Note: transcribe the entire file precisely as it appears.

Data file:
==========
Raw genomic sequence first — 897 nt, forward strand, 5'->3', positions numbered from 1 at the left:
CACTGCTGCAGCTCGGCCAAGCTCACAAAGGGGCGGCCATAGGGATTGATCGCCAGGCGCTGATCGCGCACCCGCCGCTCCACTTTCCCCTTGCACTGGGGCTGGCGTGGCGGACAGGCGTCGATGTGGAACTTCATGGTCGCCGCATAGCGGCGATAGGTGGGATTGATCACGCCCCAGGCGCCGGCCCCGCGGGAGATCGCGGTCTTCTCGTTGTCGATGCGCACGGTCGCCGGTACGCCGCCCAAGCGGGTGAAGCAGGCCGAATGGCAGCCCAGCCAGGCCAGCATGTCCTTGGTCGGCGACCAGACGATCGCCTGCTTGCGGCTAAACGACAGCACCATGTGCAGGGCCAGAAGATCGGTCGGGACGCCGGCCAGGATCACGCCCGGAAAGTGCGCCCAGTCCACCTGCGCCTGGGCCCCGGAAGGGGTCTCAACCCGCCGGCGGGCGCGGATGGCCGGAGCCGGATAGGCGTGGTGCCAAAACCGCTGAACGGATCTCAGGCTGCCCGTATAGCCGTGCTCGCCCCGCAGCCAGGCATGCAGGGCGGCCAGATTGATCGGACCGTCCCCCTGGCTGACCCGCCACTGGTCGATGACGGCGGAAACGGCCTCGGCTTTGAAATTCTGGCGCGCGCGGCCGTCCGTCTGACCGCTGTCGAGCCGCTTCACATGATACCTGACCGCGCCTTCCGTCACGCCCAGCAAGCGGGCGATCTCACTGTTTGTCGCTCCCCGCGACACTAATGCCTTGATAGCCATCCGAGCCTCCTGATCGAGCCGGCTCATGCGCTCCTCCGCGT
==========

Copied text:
Raw genomic sequence first — 897 nt, forward strand, 5'->3', positions numbered from 1 at the left:
CACTGCTGCAGCTCGGCCAAGCTCACAAAGGGGCGGCCATAGGGATTGATCGCCAGGCGCTGATCGCGCACCCGCCGCTCCACTTTCCCCTTGCACTGGGGCTGGCGTGGCGGACAGGCGTCGATGTGGAACTTCATGGTCGCCGCATAGCGGCGATAGGTGGGATTGATCACGCCCCAGGCGCCGGCCCCGCGGGAGATCGCGGTCTTCTCGTTGTCGATGCGCACGGTCGCCGGTACGCCGCCCAAGCGGGTGAAGCAGGCCGAATGGCAGCCCAGCCAGGCCAGCATGTCCTTGGTCGGCGACCAGACGATCGCCTGCTTGCGGCTAAACGACAGCACCATGTGCAGGGCCAGAAGATCGGTCGGGACGCCGGCCAGGATCACGCCCGGAAAGTGCGCCCAGTCCACCTGCGCCTGGGCCCCGGAAGGGGTCTCAACCCGCCGGCGGGCGCGGATGGCCGGAGCCGGATAGGCGTGGTGCCAAAACCGCTGAACGGATCTCAGGCTGCCCGTATAGCCGTGCTCGCCCCGCAGCCAGGCATGCAGGGCGGCCAGATTGATCGGACCGTCCCCCTGGCTGACCCGCCACTGGTCGATGACGGCGGAAACGGCCTCGGCTTTGAAATTCTGGCGCGCGCGGCCGTCCGTCTGACCGCTGTCGAGCCGCTTCACATGATACCTGACCGCGCCTTCCGTCACGCCCAGCAAGCGGGCGATCTCACTGTTTGTCGCTCCCCGCGACACTAATGCCTTGATAGCCATCCGAGCCTCCTGATCGAGCCGGCTCATGCGCTCCTCCGCGT